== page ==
The form in the right pane shows details of the central resource. When that resource is a class or a node shape, the form shows a Class Diagram section which contains several subsection links with the diagram options. Selecting a subsection link opens a nested form showing the resources associations in a UML-like diagram.
If the JIRA LiC feature has been configured by an administrator, then for each asset collection, a manager can set an associated project-key string via Manage > JIRA Project Key (see documentation). Then, when the collection's editors are simultaneously logged into JIRA, they can launch from editor resources into related JIRA searches and new items in the collection's corresponding JIRA project. On a selected resource, use the gear button in the details pane to select any of the following: Create JIRA Issue, Search URI on JIRA, or Search label on JIRA. The two searches will open (as browser popups) JIRA pages that search on the indicated resource string (URI or label). The create option will open the start of a new JIRA item. Note that if the browser is not logged into JIRA (or if the administered JIRA settings fail), then the launches can result in a Server Interaction Error.
Searching Within an Ontology: No-Instances Mode
Search options available in the Search pane of the ontology editor application depend on the chosen mode. When the ontology is in the No-Instances Mode, you will see a search form that lets you find classes as opposed to their instances. You can also search for properties to find, for example, any property that has 'date' in its name or description. A dynamic icon on the search form's menu bar offers a way to toggle between the class search, property search and shape search.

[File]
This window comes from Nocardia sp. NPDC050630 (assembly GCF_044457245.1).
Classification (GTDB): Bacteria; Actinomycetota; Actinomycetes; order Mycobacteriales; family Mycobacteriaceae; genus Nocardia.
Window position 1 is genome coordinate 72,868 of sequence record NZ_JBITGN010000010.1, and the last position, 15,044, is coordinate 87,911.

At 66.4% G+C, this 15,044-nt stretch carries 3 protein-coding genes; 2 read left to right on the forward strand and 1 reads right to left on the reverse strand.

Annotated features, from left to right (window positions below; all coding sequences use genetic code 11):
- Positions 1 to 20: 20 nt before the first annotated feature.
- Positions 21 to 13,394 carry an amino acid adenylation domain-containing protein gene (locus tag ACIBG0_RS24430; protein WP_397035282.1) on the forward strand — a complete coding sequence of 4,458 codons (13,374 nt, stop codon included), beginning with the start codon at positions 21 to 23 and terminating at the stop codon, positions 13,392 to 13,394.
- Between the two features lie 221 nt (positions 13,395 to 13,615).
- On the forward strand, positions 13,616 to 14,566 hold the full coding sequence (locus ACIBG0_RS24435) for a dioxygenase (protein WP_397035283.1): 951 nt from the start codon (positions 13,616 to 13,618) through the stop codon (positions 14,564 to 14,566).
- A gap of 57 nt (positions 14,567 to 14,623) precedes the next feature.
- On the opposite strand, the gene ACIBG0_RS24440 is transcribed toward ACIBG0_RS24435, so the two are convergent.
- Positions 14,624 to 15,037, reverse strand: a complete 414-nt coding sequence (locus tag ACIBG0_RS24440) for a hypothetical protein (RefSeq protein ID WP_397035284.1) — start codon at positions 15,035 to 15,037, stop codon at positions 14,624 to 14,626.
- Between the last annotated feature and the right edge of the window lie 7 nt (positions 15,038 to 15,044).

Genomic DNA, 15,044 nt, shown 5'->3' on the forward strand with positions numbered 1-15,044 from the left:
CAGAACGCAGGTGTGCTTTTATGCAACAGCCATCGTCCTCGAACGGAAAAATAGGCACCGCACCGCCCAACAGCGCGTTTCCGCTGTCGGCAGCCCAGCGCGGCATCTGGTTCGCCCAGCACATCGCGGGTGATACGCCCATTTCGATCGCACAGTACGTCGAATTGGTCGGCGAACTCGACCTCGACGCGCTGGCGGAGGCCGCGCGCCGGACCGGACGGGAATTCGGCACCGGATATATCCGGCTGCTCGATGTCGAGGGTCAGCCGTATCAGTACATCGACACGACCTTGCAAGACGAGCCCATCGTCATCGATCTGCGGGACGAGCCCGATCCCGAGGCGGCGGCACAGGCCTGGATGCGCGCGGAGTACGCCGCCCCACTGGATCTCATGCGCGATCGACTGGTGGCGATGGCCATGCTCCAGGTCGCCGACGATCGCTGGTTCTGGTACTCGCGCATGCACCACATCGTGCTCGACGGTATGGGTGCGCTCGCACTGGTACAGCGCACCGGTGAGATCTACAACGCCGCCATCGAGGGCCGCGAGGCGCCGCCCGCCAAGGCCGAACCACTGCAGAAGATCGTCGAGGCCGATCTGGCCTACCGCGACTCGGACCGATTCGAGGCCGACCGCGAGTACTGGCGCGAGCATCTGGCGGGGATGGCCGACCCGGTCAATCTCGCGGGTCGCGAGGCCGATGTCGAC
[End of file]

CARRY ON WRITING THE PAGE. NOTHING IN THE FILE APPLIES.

Also see Template Queries for URI-based searches.
Basic Search Form
The basic search form provides several options in how you search and what you can do with your search results. The search form has a field for each property you can search on. One can use a combination of fields to specify search criteria. The Search any Text field matches on any property that is configured to be included in a free text search (See the Configuring Search Text Properties section in the Developer Guide for how to add this field to the search form and configure which properties it should search).
You can switch between searches for classes, properties and shapes by clicking on the corresponding icon in the upper right of the search form.
Selecting Return local results only will deliver only classes, properties or shapes (depending on your selection) whose rdf:type triple is in the base graph, thus excluding resources from included graphs. This search option will be presented if the vocabulary/asset manager has not pre-selected a choice.
The screenshot below shows what properties you can use to search for classes.
For each property, you can specify the type of match. Different properties can use different match types, all combining together to produce an overall search result. These options are selected by clicking on the triangle to the right of each field which displays a menu with options.
|Type of Match||How a search value matches instance property-values|
Text DEFAULT: Search text is a substring of a property- value (case-insensitive). Example: Search text "sta" on a label property would match resources having label values such as "State", "Status", and "Postal Code".
|text equals||Search text is exactly the same as a property- value (case-sensitive)|